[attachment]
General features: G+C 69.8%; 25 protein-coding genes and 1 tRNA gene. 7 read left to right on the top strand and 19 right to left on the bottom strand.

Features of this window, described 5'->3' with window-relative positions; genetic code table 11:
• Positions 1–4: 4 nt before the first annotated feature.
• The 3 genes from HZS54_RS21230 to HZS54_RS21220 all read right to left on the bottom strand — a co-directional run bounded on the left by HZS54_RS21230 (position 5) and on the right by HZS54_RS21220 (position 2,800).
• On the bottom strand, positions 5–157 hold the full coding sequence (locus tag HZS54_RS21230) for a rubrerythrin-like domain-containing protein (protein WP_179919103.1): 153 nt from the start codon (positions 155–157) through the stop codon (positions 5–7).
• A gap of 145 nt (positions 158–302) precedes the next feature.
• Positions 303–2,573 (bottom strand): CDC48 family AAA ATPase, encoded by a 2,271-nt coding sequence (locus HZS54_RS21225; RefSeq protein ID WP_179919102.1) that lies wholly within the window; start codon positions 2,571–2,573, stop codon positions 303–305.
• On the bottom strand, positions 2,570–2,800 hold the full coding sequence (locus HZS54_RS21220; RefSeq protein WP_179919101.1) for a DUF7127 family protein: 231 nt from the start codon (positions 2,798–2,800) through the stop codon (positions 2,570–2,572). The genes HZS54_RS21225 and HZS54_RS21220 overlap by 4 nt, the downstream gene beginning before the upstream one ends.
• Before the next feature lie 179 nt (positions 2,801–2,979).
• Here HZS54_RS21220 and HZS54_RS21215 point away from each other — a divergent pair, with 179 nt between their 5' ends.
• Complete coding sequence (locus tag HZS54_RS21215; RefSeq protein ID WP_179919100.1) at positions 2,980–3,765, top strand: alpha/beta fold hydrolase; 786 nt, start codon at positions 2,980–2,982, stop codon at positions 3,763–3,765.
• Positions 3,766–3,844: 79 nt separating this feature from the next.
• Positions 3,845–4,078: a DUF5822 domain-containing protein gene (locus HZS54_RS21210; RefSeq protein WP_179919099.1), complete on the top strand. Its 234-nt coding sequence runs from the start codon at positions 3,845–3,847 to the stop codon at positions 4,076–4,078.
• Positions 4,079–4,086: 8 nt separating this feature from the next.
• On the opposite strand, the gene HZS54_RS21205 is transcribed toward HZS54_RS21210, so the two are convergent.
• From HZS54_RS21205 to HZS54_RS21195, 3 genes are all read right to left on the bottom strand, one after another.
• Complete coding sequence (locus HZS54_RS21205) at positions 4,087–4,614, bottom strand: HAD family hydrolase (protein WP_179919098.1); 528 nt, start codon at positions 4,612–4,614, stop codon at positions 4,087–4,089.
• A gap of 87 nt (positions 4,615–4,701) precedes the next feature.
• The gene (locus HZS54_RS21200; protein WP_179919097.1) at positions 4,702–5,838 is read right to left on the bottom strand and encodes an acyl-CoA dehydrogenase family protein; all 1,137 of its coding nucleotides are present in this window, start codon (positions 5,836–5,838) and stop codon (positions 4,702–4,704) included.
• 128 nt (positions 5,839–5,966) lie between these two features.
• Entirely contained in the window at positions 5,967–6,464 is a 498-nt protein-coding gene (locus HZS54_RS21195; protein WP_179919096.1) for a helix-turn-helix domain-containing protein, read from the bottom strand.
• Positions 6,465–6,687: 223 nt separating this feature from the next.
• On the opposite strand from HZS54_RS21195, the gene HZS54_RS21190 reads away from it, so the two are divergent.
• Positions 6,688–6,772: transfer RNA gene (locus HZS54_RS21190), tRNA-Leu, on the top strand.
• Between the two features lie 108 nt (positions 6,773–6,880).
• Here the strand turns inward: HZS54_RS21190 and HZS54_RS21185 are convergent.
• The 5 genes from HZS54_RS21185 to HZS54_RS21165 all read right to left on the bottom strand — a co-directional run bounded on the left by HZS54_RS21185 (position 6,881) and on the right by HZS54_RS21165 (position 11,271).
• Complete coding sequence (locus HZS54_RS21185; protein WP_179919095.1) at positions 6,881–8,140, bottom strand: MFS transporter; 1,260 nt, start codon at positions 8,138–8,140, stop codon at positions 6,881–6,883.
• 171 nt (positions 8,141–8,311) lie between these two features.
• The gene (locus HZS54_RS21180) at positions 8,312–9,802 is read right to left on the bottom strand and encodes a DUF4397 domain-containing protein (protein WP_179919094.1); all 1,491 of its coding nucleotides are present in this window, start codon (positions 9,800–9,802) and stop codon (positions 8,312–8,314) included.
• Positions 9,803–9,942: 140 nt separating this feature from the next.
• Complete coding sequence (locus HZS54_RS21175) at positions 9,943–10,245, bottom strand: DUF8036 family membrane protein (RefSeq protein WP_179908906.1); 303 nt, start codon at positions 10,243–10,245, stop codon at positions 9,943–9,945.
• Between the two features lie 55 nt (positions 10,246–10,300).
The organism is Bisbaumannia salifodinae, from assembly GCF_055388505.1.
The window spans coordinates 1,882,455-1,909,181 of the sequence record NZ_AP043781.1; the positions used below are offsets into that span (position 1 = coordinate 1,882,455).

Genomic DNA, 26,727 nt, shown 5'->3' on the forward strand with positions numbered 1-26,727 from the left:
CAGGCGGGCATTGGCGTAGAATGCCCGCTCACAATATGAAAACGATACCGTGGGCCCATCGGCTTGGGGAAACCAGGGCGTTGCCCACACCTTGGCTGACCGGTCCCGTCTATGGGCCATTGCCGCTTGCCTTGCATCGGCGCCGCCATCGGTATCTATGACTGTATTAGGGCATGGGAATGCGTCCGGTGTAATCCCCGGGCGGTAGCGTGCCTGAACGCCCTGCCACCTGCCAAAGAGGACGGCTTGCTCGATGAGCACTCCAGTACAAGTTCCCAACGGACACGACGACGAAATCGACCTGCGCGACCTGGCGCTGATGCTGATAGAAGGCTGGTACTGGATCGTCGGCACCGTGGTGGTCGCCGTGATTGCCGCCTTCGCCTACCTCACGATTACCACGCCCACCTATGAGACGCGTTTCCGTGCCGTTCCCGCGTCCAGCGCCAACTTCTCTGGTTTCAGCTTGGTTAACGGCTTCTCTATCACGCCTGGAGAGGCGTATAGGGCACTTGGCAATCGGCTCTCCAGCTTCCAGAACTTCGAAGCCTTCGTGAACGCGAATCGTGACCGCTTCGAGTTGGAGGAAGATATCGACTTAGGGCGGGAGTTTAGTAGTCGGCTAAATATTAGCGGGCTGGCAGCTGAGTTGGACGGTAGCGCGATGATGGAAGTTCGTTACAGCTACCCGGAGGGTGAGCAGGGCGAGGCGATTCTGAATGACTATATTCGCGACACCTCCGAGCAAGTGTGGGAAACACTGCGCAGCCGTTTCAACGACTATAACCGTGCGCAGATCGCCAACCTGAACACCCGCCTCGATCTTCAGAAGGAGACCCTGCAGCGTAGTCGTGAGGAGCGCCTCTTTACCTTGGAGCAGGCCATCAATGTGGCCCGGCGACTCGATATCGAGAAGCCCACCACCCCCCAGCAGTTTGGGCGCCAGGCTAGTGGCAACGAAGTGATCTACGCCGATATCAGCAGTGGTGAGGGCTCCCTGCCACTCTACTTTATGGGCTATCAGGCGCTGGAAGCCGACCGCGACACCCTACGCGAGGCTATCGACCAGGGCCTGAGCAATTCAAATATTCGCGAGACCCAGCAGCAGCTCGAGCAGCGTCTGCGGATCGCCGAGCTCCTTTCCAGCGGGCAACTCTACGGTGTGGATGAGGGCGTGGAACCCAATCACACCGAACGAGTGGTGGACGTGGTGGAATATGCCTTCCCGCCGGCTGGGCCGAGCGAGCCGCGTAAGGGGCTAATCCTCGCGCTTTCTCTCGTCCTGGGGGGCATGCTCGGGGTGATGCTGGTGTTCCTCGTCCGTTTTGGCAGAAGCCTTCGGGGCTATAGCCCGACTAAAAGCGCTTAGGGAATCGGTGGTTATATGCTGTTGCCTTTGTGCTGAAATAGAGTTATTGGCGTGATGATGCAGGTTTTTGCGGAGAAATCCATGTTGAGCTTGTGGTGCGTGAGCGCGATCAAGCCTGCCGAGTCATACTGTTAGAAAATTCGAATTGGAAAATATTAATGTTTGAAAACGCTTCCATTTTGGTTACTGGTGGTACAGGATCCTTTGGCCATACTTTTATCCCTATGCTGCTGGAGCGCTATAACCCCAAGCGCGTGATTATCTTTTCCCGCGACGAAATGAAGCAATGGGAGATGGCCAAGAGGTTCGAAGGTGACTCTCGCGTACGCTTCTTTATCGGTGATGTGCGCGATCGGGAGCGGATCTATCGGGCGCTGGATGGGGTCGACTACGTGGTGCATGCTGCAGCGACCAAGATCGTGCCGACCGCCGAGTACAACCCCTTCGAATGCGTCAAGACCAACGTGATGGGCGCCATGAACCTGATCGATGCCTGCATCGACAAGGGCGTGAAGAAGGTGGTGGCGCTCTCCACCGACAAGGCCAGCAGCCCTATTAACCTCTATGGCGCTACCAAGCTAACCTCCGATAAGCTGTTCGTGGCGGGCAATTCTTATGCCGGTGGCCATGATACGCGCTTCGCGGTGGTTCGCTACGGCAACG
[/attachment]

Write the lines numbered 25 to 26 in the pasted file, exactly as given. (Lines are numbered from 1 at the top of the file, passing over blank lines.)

• Between the two features lie 108 nt (positions 6,773–6,880).
• Here the strand turns inward: HZS54_RS21190 and HZS54_RS21185 are convergent.